Charlatans, Spirits and Rebels in Africa
The Stephen Ellis Reader
An engrossing collection of the late Stephen Ellis’ key writings on African politics and history, gathered together for the first time.
When Stephen Ellis died in July 2015, African Studies lost one of its most prolific, provocative and celebrated scholars. Given the scale and uniqueness of his contribution, it is perhaps surprising that a collection of his writings did not appear during his lifetime. It is now possible to bring such a volume to the public.
With an introduction by Tim Kelsall and an afterword by Jean-François Bayart, this collection aims to provide scholars and students with an introduction to the main themes in Ellis’ work. These revolved around the roles of religion, criminality and violence in African society and politics—preoccupations that also informed his interpretation of African rebellions and resistance movements. The volume spans more than three decades of scholarship; case studies from six countries; highly-cited and lesser-known articles; and a sampling of works intended for public engagement as well as an academic audience. It will serve as a reader for African Politics and History, and as an invitation to students to delve deeper into Stephen Ellis’ oeuvre.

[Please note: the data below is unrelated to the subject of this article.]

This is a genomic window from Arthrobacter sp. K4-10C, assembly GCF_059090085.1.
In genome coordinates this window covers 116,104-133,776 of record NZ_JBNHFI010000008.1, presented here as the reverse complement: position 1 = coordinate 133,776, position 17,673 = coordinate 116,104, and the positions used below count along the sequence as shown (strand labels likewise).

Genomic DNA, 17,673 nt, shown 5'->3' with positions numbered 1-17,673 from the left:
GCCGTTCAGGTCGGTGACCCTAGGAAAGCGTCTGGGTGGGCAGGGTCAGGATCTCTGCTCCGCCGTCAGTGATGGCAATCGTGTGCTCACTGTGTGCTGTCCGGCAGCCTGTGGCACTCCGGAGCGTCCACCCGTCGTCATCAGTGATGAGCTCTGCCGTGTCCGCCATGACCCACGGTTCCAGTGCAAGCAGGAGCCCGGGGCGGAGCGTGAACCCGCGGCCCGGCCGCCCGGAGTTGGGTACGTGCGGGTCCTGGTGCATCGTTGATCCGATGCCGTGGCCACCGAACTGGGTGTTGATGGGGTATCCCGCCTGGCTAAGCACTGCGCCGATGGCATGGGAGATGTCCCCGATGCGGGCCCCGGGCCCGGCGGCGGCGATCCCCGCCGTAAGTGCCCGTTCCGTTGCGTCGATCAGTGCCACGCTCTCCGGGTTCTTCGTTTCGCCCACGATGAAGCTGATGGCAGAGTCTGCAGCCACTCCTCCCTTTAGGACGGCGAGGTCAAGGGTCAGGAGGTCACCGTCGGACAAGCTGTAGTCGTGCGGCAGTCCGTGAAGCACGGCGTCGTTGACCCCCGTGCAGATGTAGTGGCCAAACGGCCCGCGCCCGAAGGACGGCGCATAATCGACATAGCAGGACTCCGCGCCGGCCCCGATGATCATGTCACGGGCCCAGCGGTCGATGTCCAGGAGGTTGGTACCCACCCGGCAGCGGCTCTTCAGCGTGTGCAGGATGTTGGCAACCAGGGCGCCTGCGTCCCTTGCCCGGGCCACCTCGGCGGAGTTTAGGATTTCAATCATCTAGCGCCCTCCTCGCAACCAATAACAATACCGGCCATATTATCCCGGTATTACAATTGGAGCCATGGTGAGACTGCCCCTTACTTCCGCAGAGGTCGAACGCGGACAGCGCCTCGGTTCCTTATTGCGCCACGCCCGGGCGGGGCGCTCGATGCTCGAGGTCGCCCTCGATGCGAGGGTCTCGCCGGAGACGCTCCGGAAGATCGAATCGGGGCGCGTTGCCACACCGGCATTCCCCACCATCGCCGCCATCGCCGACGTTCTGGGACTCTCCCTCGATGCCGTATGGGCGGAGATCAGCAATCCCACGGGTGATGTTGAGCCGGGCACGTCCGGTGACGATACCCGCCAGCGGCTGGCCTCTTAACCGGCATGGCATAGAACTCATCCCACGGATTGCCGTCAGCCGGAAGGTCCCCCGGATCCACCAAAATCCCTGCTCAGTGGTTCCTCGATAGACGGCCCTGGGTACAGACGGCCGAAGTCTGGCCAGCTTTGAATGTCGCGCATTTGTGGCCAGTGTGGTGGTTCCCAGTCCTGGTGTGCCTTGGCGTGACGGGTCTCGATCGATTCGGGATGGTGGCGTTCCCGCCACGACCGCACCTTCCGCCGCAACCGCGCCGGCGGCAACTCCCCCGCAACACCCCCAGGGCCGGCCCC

Tim Kelsall is a senior research fellow at London’s Overseas Development Institute. Specialising in political anthropology and political economy analysis, he has taught at Newcastle University and the University of Oxford. Between 2002 and 2006, he edited African Affairs, the Royal African Society’s journal, with Stephen Ellis.